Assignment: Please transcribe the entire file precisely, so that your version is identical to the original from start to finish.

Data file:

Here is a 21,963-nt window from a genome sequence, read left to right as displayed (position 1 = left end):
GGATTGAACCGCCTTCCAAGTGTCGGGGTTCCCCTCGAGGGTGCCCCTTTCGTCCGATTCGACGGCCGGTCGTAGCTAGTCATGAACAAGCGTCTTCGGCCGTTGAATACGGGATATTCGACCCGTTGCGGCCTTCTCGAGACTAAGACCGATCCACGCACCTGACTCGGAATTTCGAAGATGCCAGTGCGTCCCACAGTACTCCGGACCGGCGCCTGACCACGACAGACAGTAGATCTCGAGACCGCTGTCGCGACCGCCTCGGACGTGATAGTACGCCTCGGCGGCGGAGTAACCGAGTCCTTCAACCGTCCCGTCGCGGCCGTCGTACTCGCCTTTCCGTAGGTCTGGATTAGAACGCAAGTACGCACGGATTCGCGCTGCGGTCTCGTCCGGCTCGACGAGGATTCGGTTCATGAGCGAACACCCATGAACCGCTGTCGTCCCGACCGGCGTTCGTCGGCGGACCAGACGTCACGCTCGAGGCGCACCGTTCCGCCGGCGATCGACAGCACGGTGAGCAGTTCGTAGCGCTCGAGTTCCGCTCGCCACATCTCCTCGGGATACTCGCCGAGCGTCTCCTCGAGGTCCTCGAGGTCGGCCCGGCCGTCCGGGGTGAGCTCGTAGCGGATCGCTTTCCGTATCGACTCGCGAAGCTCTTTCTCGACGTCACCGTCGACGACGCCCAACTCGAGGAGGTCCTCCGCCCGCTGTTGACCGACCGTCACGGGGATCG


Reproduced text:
Here is a 21,963-nt window from a genome sequence, read left to right as displayed (position 1 = left end):
GGATTGAACCGCCTTCCAAGTGTCGGGGTTCCCCTCGAGGGTGCCCCTTTCGTCCGATTCGACGGCCGGTCGTAGCTAGTCATGAACAAGCGTCTTCGGCCGTTGAATACGGGATATTCGACCCGTTGCGGCCTTCTCGAGACTAAGACCGATCCACGCACCTGACTCGGAATTTCGAAGATGCCAGTGCGTCCCACAGTACTCCGGACCGGCGCCTGACCACGACAGACAGTAGATCTCGAGACCGCTGTCGCGACCGCCTCGGACGTGATAGTACGCCTCGGCGGCGGAGTAACCGAGTCCTTCAACCGTCCCGTCGCGGCCGTCGTACTCGCCTTTCCGTAGGTCTGGATTAGAACGCAAGTACGCACGGATTCGCGCTGCGGTCTCGTCCGGCTCGACGAGGATTCGGTTCATGAGCGAACACCCATGAACCGCTGTCGTCCCGACCGGCGTTCGTCGGCGGACCAGACGTCACGCTCGAGGCGCACCGTTCCGCCGGCGATCGACAGCACGGTGAGCAGTTCGTAGCGCTCGAGTTCCGCTCGCCACATCTCCTCGGGATACTCGCCGAGCGTCTCCTCGAGGTCCTCGAGGTCGGCCCGGCCGTCCGGGGTGAGCTCGTAGCGGATCGCTTTCCGTATCGACTCGCGAAGCTCTTTCTCGACGTCACCGTCGACGACGCCCAACTCGAGGAGGTCCTCCGCCCGCTGTTGACCGACCGTCACGGGGATCG